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To every tongue, tribe, and nation
April 22, 2013

5k race Sunday to raise money for African mission trip

By Starrla Cray
Staff Writer

DELANO, MN – Lauren Kewitsch of Delano was 13 years old when she heard about Global Expeditions, and the work its young missionaries were accomplishing in Africa.

At that moment, Lauren knew she was called to serve with them – but her parents, Mike and Patty Kewitsch, took a bit longer to convince.

“I cried myself to sleep for two years,” Lauren recalled. “All I could see were the faces of those people who needed me. I just felt a tug at my heart.”

Realizing how serious she was, Lauren’s parents eventually agreed to let their 15-year-old daughter go on a two-month mission trip last summer.

For Lauren, the experience ignited an even deeper passion to share the gospel in Africa, and she’s planning to make the journey again this summer.

“I left my heart there,” she said. “Some of these people have never known that someone loves them. Whether kids or adults, no one has taken the time to talk to them, to tell them they are worth so much, and that people over here care about them.”

In order to help raise the $5,490 needed for the mission, Lauren has organized a 5k “Run for Africa”, which will take place Sunday, April 28 at 2 p.m., starting at Delano Evangelical Free Church (730 Elm Ave. E.) in Delano.

“I’m hoping this 5k will not only raise money, but also bring the community together for a cause,” she said.

Sharing love
While in Uganda, Lauren and her team plan to fight HIV/AIDS by giving presentations in schools about abstinence. They will also share God’s love and peace to families displaced from their homes due to conflicts in their country.

“Our goal is to bring hope and healing to those who have been orphaned by civil war,” Lauren noted.

During last summer’s mission, Lauren spent time in both Zambia and South Africa.

At first, some people they met had negative connotations of Americans, “because they see us as having everything,” Lauren said. However, once they got to know each other, the barriers were broken down, and relationships were formed.

When she returns to South Africa, Lauren is praying she’ll be able to visit the preschool children she met last summer, especially one small girl named Flora.

“She would say my name over and over again in her little African accent,” Lauren recalled.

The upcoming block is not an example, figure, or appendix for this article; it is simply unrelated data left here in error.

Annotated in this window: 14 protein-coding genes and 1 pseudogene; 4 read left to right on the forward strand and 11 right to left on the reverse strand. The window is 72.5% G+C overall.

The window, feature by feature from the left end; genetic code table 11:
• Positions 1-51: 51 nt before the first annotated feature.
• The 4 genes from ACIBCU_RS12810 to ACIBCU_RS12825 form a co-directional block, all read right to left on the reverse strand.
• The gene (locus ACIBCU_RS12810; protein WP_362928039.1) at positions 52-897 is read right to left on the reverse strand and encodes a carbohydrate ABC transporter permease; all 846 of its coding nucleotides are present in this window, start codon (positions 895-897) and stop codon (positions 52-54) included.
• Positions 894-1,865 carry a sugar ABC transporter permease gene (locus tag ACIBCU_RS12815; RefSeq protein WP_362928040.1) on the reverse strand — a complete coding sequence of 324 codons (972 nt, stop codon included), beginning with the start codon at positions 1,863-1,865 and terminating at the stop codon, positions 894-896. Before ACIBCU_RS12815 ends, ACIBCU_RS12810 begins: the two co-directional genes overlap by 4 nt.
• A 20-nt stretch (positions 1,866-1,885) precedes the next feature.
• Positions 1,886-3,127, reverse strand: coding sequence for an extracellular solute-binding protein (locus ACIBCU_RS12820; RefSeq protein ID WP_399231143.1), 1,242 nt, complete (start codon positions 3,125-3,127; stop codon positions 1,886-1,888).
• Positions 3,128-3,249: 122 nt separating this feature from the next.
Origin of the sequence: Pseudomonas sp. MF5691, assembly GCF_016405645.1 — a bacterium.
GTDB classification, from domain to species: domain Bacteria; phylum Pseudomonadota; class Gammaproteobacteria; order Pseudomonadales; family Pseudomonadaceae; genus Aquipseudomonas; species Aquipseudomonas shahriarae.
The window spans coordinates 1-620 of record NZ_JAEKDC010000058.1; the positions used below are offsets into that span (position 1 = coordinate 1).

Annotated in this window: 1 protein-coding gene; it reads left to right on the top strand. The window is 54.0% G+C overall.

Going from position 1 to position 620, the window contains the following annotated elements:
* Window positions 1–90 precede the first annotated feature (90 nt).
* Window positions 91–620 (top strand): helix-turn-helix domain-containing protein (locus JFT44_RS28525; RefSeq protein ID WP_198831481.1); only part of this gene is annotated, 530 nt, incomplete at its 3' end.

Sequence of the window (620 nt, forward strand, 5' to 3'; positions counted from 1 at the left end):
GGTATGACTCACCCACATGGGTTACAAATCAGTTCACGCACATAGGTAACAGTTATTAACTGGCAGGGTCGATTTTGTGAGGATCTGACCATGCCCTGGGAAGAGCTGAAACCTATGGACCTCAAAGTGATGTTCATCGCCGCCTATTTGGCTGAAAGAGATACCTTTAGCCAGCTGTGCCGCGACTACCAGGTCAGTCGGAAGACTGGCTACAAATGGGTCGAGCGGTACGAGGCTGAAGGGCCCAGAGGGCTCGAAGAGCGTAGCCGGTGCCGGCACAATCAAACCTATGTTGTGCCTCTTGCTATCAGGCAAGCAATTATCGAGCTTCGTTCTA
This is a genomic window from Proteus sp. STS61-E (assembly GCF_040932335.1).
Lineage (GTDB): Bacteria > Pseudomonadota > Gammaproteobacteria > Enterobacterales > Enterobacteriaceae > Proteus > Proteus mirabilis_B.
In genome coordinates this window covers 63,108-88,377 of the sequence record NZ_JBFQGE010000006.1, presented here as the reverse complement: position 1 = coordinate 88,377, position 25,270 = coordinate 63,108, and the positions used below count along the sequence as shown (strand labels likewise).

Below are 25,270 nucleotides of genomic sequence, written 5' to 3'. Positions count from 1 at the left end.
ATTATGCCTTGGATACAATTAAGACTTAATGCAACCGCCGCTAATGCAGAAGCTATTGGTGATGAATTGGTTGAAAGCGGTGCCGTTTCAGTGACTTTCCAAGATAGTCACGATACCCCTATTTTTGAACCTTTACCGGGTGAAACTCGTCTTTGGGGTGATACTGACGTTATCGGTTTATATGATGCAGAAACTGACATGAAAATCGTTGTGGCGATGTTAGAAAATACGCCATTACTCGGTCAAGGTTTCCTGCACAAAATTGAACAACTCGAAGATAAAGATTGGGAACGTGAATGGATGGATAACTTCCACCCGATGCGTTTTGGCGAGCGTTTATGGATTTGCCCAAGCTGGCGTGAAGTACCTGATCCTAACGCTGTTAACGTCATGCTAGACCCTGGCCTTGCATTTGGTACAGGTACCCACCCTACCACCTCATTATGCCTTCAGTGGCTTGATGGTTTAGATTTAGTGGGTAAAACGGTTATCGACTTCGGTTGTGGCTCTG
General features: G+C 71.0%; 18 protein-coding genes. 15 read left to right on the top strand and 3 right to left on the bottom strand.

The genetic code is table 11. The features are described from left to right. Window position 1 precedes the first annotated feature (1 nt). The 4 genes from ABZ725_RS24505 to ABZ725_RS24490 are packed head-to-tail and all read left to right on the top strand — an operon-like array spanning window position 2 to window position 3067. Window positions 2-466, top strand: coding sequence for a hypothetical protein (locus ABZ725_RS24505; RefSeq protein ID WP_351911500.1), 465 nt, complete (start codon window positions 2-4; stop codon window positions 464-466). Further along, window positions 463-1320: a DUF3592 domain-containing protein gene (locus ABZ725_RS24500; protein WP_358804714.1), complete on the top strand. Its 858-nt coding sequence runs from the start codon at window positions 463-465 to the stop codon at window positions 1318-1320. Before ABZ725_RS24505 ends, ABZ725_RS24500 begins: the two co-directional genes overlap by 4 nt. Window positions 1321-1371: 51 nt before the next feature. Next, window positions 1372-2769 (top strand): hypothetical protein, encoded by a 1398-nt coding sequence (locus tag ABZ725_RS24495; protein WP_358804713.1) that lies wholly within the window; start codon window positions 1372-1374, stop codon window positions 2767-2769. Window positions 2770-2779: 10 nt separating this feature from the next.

Another child Lauren will never forget is a little boy at an orphanage in Zambia.

“His dad actually died when we were there,” she said. “When he came in, he was crying. We started talking to him, and by the end of the night, he was laughing.”

Peace amidst adversity
Although Lauren’s trip was rewarding, it wasn’t easy.

She got sick and had to go to the hospital once, for example. And, in Zambia, people broke into the area where their tents were set up, and took a few items from their camp.

“I was scared, but at the same time, I had a sense of peace, because I knew why I was there,” Lauren said.

In fact, the biggest “culture shock” Lauren faced was returning home.

“When I walked back into my house for the first time, I just started crying,” she said. “It was the first time I’d been in a space that big.”

Being able to brush her teeth, shower when she wanted, and drink water from a faucet were conveniences Lauren had almost forgotten about while in Africa.

“I think the hardest part of being in Africa was not having control over anything. You’re forced to be more vulnerable,” she said. “But, when you’re pushed to be uncomfortable, that’s when some of the greatest things in life happen.”

Tidbits from Africa
Last summer, Lauren Kewitsch took in all the sights, sounds, and tastes of  Zambia and South Africa.

She describes eating a large caterpillar (a mopani worm) as tasting like tree bark, and also remembers being cold at night, even with a warm sleeping bag. Because Zambia and South Africa are in the southern hemisphere, the seasons are switched, and  wintertime is in June and July.

For luggage, Lauren had a 50-pound limit, which included plenty of peanut butter and jelly, her Bible, clothes, and other necessities.

In the future, Lauren is considering taking post-secondary college courses to earn a degree for teaching English as a second language. She plans to teach in Africa or Central America.

“I know that I love missions, and it’s what I want to do,” she said.

Run the 5k Sunday
A 5k “Run for Africa” race will take place Sunday, April 28 at 2 p.m., starting at Delano Evangelical Free Church (730 Elm Ave. E.)

The cost is $25. Those who pre-register will receive a T-shirt designed by Lauren Kewitsch.

All proceeds will go towards Lauren’s two-month journey to South Africa and Uganda to spread the gospel this summer.

To learn more, e-mail Lauren at lkewitsch@hotmail.com.

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